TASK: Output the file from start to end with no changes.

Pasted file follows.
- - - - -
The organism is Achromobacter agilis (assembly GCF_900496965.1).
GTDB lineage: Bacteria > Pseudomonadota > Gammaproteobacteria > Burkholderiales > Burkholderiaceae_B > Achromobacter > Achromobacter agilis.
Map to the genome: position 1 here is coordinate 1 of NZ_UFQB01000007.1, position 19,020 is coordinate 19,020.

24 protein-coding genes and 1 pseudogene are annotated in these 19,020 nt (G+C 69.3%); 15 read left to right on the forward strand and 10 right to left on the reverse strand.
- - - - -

The organism is Achromobacter agilis (assembly GCF_900496965.1).
GTDB lineage: Bacteria > Pseudomonadota > Gammaproteobacteria > Burkholderiales > Burkholderiaceae_B > Achromobacter > Achromobacter agilis.
Map to the genome: position 1 here is coordinate 1 of NZ_UFQB01000007.1, position 19,020 is coordinate 19,020.

24 protein-coding genes and 1 pseudogene are annotated in these 19,020 nt (G+C 69.3%); 15 read left to right on the forward strand and 10 right to left on the reverse strand.